SocGen’s Lemaire: Thematic indices compete for liquidity

Why liquidity is important in the thematic ETF space

Jamie Gordon

Sebastien Lemaire

Sébastien Lemaire, head of ETF research at Société Générale, has warned there is market-moving potential in the thematic ETF universe.

Speaking at ETF Stream’sBig Call: Thematic ETFs event, Lemaire (pictured) said thematic product usage “increased dramatically” at the beginning of 2020, with more than 120 new launches in Europe since the beginning of the pandemic.

This explosion of new entrants means “thematic indices are now competing for liquidity”, Lemaire warned.

“As an ETF investor, if you want to get exposure to something like renewable energy, you have the choice of 46 indices. EVs, 23. Fintech, 11. Sustainable water, 10,” he continued.

Number of indices per theme

chart, bar chart

Source: SocGen

The S&P Global Clean Energy index – the world’s second most popular thematic strategy – is only one of 46 benchmark options within its theme but is tracked by five different ETFs domiciled across the world.

When building a thematic index, Lemaire said there are three interconnected “pillars” to consider – purity, an index’s risk-return patterns and liquidity.

With many thematic benchmarks adopting either modified market-cap or equal weight approach, they tend to modify the liquidity profile of the free float market-cap-weighted underlying market.

“For some thematic indices, the number of eligible pure-play stocks may be limited,” Lemaire said. “The risk of purity is to have a limited number of eligible constituents and this is something index providers aim to avoid.

“A limited number of constituents may also lead to index concentration. To reduce this risk, the index provider may create single stock weighting caps, however, those caps tend to overweight smaller or midcaps versus larger caps – they may lead to a lower liquidity profile for the index.”

Should an index that is skewed to smaller companies suddenly welcome large sums of inflows, there is a risk these small players may end up being “materially owned” by ETFs. This also creates moments of significant volatility on index and ETF rebalance days.

“Imagine a stock that is owned 10% by several ETFs tracking the same benchmark,” Lemaire said. “Then imagine the benchmark rebalances and deletes this stock. Brutally, 10% of the market cap of that stock will be sold by the ETFs tracking the benchmark.”

Such a scenario played out as the S&P Dow Jones Indices’ clean energy index saw a “flurry of inflows” during the US presidential election period in 2020. At the start of last year, SocGen noted three ETFs tracking the index together owned more than 10% of Contact Energy – falling to around 2% after S&P changed its index methodology last March.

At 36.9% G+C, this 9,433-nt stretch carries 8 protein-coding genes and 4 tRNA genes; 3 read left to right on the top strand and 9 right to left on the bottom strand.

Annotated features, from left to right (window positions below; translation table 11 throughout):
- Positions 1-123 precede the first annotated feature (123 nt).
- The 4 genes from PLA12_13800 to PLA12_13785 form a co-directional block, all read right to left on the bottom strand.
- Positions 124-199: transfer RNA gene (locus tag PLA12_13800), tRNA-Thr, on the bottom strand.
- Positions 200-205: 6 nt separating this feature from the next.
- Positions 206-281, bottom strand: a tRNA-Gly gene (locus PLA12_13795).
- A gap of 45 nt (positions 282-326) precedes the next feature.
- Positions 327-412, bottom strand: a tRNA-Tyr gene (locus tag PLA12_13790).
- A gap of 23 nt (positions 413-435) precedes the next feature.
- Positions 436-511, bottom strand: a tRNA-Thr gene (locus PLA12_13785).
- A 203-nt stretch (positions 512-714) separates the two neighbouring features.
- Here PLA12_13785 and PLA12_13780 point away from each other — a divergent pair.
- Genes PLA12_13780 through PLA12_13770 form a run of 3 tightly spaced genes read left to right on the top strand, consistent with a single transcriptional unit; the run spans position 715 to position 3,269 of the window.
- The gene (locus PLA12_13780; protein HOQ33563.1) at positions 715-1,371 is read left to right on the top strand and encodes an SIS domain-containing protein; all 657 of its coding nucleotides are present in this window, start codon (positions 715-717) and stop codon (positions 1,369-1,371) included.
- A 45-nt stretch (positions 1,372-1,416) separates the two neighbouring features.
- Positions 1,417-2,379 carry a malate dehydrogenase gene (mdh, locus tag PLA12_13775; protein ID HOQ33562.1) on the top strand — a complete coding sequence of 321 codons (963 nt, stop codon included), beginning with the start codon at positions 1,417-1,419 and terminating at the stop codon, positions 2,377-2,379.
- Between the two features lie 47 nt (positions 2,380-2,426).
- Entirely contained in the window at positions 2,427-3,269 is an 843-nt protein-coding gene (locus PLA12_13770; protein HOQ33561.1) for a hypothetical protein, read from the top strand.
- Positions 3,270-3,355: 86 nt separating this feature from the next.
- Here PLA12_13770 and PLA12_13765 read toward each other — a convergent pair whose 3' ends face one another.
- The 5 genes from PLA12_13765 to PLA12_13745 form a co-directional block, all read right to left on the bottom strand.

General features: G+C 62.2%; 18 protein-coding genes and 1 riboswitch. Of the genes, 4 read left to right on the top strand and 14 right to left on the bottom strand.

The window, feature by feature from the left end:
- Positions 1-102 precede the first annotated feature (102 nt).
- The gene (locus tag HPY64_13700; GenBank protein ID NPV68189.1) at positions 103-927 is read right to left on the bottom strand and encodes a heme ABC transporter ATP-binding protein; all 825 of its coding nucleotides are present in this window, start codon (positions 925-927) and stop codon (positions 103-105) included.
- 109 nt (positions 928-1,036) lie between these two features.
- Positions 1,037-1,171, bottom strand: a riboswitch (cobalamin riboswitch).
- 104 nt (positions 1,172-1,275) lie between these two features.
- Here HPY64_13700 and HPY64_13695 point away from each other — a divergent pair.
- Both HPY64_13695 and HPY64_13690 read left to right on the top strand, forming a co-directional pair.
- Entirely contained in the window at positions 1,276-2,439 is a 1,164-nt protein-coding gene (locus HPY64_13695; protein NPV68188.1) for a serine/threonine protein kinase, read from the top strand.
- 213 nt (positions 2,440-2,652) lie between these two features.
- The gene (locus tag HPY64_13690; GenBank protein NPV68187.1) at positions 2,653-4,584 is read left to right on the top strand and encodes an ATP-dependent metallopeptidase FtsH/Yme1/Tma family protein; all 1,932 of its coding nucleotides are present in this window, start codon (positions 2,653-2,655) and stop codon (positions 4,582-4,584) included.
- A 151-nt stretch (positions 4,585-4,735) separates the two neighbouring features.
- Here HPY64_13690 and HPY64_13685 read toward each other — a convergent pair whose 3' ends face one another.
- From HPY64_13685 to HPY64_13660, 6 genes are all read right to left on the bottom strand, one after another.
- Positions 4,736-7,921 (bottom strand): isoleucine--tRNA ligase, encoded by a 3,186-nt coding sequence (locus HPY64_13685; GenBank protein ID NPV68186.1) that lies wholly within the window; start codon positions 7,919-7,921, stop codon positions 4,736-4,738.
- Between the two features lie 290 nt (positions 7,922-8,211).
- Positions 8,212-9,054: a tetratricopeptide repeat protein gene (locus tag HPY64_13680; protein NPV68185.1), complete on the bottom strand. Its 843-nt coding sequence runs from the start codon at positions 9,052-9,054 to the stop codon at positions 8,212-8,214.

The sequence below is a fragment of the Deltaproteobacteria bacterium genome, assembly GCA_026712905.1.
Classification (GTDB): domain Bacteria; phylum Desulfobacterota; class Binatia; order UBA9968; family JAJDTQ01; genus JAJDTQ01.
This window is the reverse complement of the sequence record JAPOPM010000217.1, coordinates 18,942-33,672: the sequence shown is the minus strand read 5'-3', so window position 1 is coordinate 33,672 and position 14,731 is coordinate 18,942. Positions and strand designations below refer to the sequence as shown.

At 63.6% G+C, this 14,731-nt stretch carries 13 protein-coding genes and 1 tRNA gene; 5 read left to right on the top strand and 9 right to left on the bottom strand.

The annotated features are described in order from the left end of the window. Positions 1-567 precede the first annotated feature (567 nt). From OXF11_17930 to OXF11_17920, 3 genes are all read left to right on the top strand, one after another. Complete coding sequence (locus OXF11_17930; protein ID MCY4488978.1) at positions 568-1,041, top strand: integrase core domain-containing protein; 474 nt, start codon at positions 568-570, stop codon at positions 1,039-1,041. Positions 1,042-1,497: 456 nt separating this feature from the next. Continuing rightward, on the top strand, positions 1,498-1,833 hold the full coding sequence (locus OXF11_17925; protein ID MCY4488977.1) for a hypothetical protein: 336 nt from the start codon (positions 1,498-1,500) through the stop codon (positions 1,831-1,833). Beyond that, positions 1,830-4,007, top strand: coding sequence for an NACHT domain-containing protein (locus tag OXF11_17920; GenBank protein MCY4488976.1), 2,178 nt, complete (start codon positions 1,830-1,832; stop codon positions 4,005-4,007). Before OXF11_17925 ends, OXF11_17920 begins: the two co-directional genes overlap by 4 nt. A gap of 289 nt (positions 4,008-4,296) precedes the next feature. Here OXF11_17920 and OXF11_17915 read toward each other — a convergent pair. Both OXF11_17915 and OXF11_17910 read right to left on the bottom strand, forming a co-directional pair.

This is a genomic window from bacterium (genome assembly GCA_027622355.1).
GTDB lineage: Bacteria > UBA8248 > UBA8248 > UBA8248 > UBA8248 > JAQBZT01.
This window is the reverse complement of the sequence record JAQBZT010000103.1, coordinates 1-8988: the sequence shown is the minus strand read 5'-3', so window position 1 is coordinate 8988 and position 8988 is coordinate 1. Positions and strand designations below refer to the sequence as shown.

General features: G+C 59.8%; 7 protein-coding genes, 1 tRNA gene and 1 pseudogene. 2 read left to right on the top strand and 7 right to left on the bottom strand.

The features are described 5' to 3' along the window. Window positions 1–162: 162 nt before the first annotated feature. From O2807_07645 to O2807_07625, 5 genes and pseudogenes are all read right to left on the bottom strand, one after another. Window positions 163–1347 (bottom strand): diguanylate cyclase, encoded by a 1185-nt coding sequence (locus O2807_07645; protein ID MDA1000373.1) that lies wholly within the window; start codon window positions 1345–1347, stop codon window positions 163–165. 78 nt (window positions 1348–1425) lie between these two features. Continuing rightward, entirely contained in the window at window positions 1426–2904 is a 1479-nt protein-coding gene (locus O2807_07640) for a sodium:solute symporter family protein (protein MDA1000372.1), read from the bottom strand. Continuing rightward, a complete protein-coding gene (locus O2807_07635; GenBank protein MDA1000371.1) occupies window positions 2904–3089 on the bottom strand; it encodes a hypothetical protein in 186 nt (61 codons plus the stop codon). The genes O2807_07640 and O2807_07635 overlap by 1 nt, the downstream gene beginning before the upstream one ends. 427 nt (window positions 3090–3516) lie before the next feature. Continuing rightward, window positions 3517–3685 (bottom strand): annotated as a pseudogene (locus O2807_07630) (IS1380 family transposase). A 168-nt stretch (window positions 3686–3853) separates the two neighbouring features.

Before the index provider increased its constituent count to 82 stocks, ETFs tracking the benchmark split their $14bn assets under management (AUM) between just 30 companies. This is significant as liquidity issues can happen with far less money, Lemaire said.

“I have seen some strategies which could cause liquidity problems for the underlying market with only three of five billion dollars invested in them,” he continued. “It all depends on the number of constituents and their size.” These liquidity issues and rebalance events also come at a cost to end investors as opportunistic participants increasingly look to thematic reweightings and the forecastable offloading and buying of stock.

“Traditionally, they were working on predictions and deletions on vanilla indices. But increasingly, the growing part of this industry is focusing on nonvanilla indices that have become very big through ETFs,” Lemaire warned.

On the one hand, hedge funds seeking arbitrage opportunities push up the price of constituents as positions within an index are being opened or enlarged. On the other hand, such activities mean these participants are increasingly becoming key liquidity providers during thematic index rebalances, Lemaire argued.

The last couple of years of thematic growth has been a steep learning curve for investors and index providers alike. It is crucial that in their rush to bring new products to market, ETF issuers consider the trade-off between liquidity, theme purity, diversification and asset gathering as part of their fiduciary duty.

This article first appeared in Thematics Unlocked: Signs of a maturing ETF market, an ETF Stream report. To access the full issue, click here.

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